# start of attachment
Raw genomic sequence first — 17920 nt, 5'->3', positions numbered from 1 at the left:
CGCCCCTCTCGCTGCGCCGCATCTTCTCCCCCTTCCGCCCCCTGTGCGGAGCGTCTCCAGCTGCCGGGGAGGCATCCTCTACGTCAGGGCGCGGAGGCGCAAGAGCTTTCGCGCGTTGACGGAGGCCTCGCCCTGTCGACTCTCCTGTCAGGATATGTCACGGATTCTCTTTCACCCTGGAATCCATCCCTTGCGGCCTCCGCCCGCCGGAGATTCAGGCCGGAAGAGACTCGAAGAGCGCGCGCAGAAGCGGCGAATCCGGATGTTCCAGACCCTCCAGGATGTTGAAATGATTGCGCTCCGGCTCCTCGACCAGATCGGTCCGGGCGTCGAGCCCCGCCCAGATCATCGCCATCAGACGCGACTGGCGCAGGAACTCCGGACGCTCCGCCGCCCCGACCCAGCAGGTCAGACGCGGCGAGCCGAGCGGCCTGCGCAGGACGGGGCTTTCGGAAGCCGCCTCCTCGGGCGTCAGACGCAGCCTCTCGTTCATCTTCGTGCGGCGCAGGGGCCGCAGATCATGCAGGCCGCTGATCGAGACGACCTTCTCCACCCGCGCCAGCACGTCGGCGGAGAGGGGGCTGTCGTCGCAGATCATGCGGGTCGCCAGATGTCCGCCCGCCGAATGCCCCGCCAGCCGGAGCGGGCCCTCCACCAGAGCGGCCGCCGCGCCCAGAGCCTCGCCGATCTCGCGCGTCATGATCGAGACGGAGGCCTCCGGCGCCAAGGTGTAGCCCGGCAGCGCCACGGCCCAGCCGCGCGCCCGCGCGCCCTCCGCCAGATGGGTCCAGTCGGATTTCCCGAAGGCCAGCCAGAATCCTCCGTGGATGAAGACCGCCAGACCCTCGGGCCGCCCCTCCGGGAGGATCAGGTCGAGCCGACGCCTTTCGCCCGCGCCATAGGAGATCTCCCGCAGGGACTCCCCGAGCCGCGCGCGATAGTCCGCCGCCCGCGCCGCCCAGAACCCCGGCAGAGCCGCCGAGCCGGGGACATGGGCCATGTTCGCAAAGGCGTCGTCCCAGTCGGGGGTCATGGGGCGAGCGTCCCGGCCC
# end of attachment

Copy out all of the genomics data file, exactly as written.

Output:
Raw genomic sequence first — 17920 nt, 5'->3', positions numbered from 1 at the left:
CGCCCCTCTCGCTGCGCCGCATCTTCTCCCCCTTCCGCCCCCTGTGCGGAGCGTCTCCAGCTGCCGGGGAGGCATCCTCTACGTCAGGGCGCGGAGGCGCAAGAGCTTTCGCGCGTTGACGGAGGCCTCGCCCTGTCGACTCTCCTGTCAGGATATGTCACGGATTCTCTTTCACCCTGGAATCCATCCCTTGCGGCCTCCGCCCGCCGGAGATTCAGGCCGGAAGAGACTCGAAGAGCGCGCGCAGAAGCGGCGAATCCGGATGTTCCAGACCCTCCAGGATGTTGAAATGATTGCGCTCCGGCTCCTCGACCAGATCGGTCCGGGCGTCGAGCCCCGCCCAGATCATCGCCATCAGACGCGACTGGCGCAGGAACTCCGGACGCTCCGCCGCCCCGACCCAGCAGGTCAGACGCGGCGAGCCGAGCGGCCTGCGCAGGACGGGGCTTTCGGAAGCCGCCTCCTCGGGCGTCAGACGCAGCCTCTCGTTCATCTTCGTGCGGCGCAGGGGCCGCAGATCATGCAGGCCGCTGATCGAGACGACCTTCTCCACCCGCGCCAGCACGTCGGCGGAGAGGGGGCTGTCGTCGCAGATCATGCGGGTCGCCAGATGTCCGCCCGCCGAATGCCCCGCCAGCCGGAGCGGGCCCTCCACCAGAGCGGCCGCCGCGCCCAGAGCCTCGCCGATCTCGCGCGTCATGATCGAGACGGAGGCCTCCGGCGCCAAGGTGTAGCCCGGCAGCGCCACGGCCCAGCCGCGCGCCCGCGCGCCCTCCGCCAGATGGGTCCAGTCGGATTTCCCGAAGGCCAGCCAGAATCCTCCGTGGATGAAGACCGCCAGACCCTCGGGCCGCCCCTCCGGGAGGATCAGGTCGAGCCGACGCCTTTCGCCCGCGCCATAGGAGATCTCCCGCAGGGACTCCCCGAGCCGCGCGCGATAGTCCGCCGCCCGCGCCGCCCAGAACCCCGGCAGAGCCGCCGAGCCGGGGACATGGGCCATGTTCGCAAAGGCGTCGTCCCAGTCGGGGGTCATGGGGCGAGCGTCCCGGCCC